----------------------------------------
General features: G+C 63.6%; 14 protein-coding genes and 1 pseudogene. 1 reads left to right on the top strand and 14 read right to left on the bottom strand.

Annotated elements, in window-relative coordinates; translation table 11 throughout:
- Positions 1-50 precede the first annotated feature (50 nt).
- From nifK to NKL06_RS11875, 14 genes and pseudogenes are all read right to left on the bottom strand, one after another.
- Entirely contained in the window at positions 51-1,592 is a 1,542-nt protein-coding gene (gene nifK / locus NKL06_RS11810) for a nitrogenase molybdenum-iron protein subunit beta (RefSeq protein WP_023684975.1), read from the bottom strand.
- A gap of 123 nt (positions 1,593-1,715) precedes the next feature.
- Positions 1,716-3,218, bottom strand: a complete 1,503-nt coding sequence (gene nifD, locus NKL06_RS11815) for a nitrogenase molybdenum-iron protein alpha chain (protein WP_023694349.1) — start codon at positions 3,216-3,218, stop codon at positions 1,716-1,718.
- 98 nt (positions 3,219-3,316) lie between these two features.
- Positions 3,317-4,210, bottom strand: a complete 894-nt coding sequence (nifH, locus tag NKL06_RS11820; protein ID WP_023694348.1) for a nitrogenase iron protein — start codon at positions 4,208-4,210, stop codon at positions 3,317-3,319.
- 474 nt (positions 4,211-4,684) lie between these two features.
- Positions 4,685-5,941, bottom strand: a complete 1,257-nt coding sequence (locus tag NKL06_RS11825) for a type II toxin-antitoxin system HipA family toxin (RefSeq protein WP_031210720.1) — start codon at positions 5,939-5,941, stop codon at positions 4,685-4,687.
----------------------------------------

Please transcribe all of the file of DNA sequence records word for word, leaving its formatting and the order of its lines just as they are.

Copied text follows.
General features: G+C 63.6%; 14 protein-coding genes and 1 pseudogene. 1 reads left to right on the top strand and 14 read right to left on the bottom strand.

Annotated elements, in window-relative coordinates; translation table 11 throughout:
- Positions 1-50 precede the first annotated feature (50 nt).
- From nifK to NKL06_RS11875, 14 genes and pseudogenes are all read right to left on the bottom strand, one after another.
- Entirely contained in the window at positions 51-1,592 is a 1,542-nt protein-coding gene (gene nifK / locus NKL06_RS11810) for a nitrogenase molybdenum-iron protein subunit beta (RefSeq protein WP_023684975.1), read from the bottom strand.
- A gap of 123 nt (positions 1,593-1,715) precedes the next feature.
- Positions 1,716-3,218, bottom strand: a complete 1,503-nt coding sequence (gene nifD, locus NKL06_RS11815) for a nitrogenase molybdenum-iron protein alpha chain (protein WP_023694349.1) — start codon at positions 3,216-3,218, stop codon at positions 1,716-1,718.
- 98 nt (positions 3,219-3,316) lie between these two features.
- Positions 3,317-4,210, bottom strand: a complete 894-nt coding sequence (nifH, locus tag NKL06_RS11820; protein ID WP_023694348.1) for a nitrogenase iron protein — start codon at positions 4,208-4,210, stop codon at positions 3,317-3,319.
- 474 nt (positions 4,211-4,684) lie between these two features.
- Positions 4,685-5,941, bottom strand: a complete 1,257-nt coding sequence (locus tag NKL06_RS11825) for a type II toxin-antitoxin system HipA family toxin (RefSeq protein WP_031210720.1) — start codon at positions 5,939-5,941, stop codon at positions 4,685-4,687.